Thanks for all the kind replies.
ive glued up the cabinets in sections, with the central parts glued in stacks, and the wider elements separate for now. this is to allow sanding of the recessed areas.. ive almost finished that phase of the sanding. after that i will glue them up completely, apart from the top panel, to allow continued access, and sand the whole speaker, probably with the top clamped on temporarily.
regarding the circle jig, my idea was to rout the outer circle down to the depth of the lip (circa 1cm) then rout the inner circle through, apart from a few tabs around the circumference which i would leave a couple of mm of wood, to hold the centre in place. after routing i would cut out the tabs using a hand saw or stanley knife.
i wasnt sure wether to rout the clean outer edge first (mm depth by mm depth) using the downcut bit, then do the rest with a decent straight cut bit, or, rout out the outer edge a few mm inside the final edge using the straight cut, then use the downcut to slowly enlarge the hole out to the final dimension.
i have been advised the second option, but to my (inexperienced) mind, the first cut with the straight edge risks weakening/damaging the end-grain of the ply for a good few mm either side of the cut, which could compromise the cleanliness of the finishing cuts with the downcut spiral...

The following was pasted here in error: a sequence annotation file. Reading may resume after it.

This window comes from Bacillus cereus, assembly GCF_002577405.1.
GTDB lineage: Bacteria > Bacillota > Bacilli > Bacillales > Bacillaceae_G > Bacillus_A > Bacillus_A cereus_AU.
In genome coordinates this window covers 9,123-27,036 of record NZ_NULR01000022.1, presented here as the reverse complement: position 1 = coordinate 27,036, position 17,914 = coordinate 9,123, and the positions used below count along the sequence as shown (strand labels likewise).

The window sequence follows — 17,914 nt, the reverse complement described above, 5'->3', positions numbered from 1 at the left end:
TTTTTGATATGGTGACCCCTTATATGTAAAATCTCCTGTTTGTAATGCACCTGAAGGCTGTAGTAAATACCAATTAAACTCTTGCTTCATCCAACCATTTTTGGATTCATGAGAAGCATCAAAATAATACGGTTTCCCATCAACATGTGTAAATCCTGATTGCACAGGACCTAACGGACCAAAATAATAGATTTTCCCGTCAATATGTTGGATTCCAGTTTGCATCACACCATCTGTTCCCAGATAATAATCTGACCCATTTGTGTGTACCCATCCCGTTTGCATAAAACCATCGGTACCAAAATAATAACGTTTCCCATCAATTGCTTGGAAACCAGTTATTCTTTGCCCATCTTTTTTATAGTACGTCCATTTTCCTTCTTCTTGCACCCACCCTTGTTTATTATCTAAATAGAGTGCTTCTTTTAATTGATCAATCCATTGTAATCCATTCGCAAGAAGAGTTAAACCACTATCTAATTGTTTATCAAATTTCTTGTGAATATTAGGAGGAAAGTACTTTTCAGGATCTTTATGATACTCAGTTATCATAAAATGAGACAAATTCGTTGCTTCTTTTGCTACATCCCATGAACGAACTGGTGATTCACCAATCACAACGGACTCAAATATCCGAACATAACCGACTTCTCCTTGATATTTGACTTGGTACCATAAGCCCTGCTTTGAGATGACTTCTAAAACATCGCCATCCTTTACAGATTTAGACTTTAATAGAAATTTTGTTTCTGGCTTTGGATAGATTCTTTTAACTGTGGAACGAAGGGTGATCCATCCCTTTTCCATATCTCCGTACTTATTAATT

what do we think here?
the carpenter (yes im using the term loosely, im translating from the italian "falegname".. these guys do everything from window frames to furniture restoration... there is also an "ebanista" in town, which i believe translates to "cabinet maker" but ive no idea of his skills) suggested cutting inner circle with a hole saw, and then use one of those bits with the bearing on ( im not sure of the name) to run around the edge of that to get the lip.. however a) the roughness of the inner circle would cause imperfections in the edge i am following it to produce,and b) ive only seen those types of bit with a straight edge, which i know is inferior for producing a clean edge..
finally, if i buy a decent straight bit and a spiral downcut bit, and use them with my circle jig, they will be useful for basically any other project.. useful given the cost of decent bits.. if i buy a specific bit for "following" a hole, it will only be useful for other projects where i need that exact size lip again..
thanks for the pointers re. bits.. for the spiral bit i was stuck deciding between a whiteside standard downcut spiral, or a freud o-flute downcut, which have basically the same price. One guy on the diyaudio forums swore by the o-flute as he said it makes a cleaner cut on plywood.. ive read conflicting stuff after which says the more flutes, the cleaner the cut, so im confused...!
my main fear is the unusual nature of the wood to cut.. its all basically end grain, with a change of direction every 2mm, and any number of potentially weak laminations or areas of thicker glue... it will be finished with a transparent coating, so anything more than small single lamination damage will look very ugly.